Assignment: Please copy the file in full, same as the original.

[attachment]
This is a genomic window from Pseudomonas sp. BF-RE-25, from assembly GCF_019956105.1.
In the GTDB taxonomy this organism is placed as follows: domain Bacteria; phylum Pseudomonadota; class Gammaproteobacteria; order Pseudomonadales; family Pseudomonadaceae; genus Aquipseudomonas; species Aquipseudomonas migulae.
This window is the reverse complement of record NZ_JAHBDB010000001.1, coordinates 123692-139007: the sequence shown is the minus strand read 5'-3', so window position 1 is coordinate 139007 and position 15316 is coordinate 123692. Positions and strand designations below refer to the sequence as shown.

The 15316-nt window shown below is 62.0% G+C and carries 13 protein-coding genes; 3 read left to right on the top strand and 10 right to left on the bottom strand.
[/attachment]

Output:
This is a genomic window from Pseudomonas sp. BF-RE-25, from assembly GCF_019956105.1.
In the GTDB taxonomy this organism is placed as follows: domain Bacteria; phylum Pseudomonadota; class Gammaproteobacteria; order Pseudomonadales; family Pseudomonadaceae; genus Aquipseudomonas; species Aquipseudomonas migulae.
This window is the reverse complement of record NZ_JAHBDB010000001.1, coordinates 123692-139007: the sequence shown is the minus strand read 5'-3', so window position 1 is coordinate 139007 and position 15316 is coordinate 123692. Positions and strand designations below refer to the sequence as shown.

The 15316-nt window shown below is 62.0% G+C and carries 13 protein-coding genes; 3 read left to right on the top strand and 10 right to left on the bottom strand.